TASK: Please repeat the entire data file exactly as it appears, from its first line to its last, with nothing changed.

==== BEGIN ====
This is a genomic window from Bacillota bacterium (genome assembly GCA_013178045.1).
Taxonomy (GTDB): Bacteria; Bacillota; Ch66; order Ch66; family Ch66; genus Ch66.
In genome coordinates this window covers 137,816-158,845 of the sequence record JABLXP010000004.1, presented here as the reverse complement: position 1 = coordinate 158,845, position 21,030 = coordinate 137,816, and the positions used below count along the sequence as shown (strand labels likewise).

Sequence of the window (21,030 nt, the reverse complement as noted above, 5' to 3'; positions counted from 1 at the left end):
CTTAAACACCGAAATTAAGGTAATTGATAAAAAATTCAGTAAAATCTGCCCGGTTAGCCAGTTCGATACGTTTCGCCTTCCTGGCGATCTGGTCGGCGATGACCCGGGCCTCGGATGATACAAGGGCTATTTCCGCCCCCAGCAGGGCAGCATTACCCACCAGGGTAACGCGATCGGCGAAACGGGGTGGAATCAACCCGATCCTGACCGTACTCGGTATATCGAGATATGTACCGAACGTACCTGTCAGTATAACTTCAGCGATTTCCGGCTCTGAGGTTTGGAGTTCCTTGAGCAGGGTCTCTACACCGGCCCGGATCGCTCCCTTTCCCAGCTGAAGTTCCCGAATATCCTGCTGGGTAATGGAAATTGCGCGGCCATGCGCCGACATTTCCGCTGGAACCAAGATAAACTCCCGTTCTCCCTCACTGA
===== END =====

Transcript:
This is a genomic window from Bacillota bacterium (genome assembly GCA_013178045.1).
Taxonomy (GTDB): Bacteria; Bacillota; Ch66; order Ch66; family Ch66; genus Ch66.
In genome coordinates this window covers 137,816-158,845 of the sequence record JABLXP010000004.1, presented here as the reverse complement: position 1 = coordinate 158,845, position 21,030 = coordinate 137,816, and the positions used below count along the sequence as shown (strand labels likewise).

Sequence of the window (21,030 nt, the reverse complement as noted above, 5' to 3'; positions counted from 1 at the left end):
CTTAAACACCGAAATTAAGGTAATTGATAAAAAATTCAGTAAAATCTGCCCGGTTAGCCAGTTCGATACGTTTCGCCTTCCTGGCGATCTGGTCGGCGATGACCCGGGCCTCGGATGATACAAGGGCTATTTCCGCCCCCAGCAGGGCAGCATTACCCACCAGGGTAACGCGATCGGCGAAACGGGGTGGAATCAACCCGATCCTGACCGTACTCGGTATATCGAGATATGTACCGAACGTACCTGTCAGTATAACTTCAGCGATTTCCGGCTCTGAGGTTTGGAGTTCCTTGAGCAGGGTCTCTACACCGGCCCGGATCGCTCCCTTTCCCAGCTGAAGTTCCCGAATATCCTGCTGGGTAATGGAAATTGCGCGGCCATGCGCCGACATTTCCGCTGGAACCAAGATAAACTCCCGTTCTCCCTCACTGA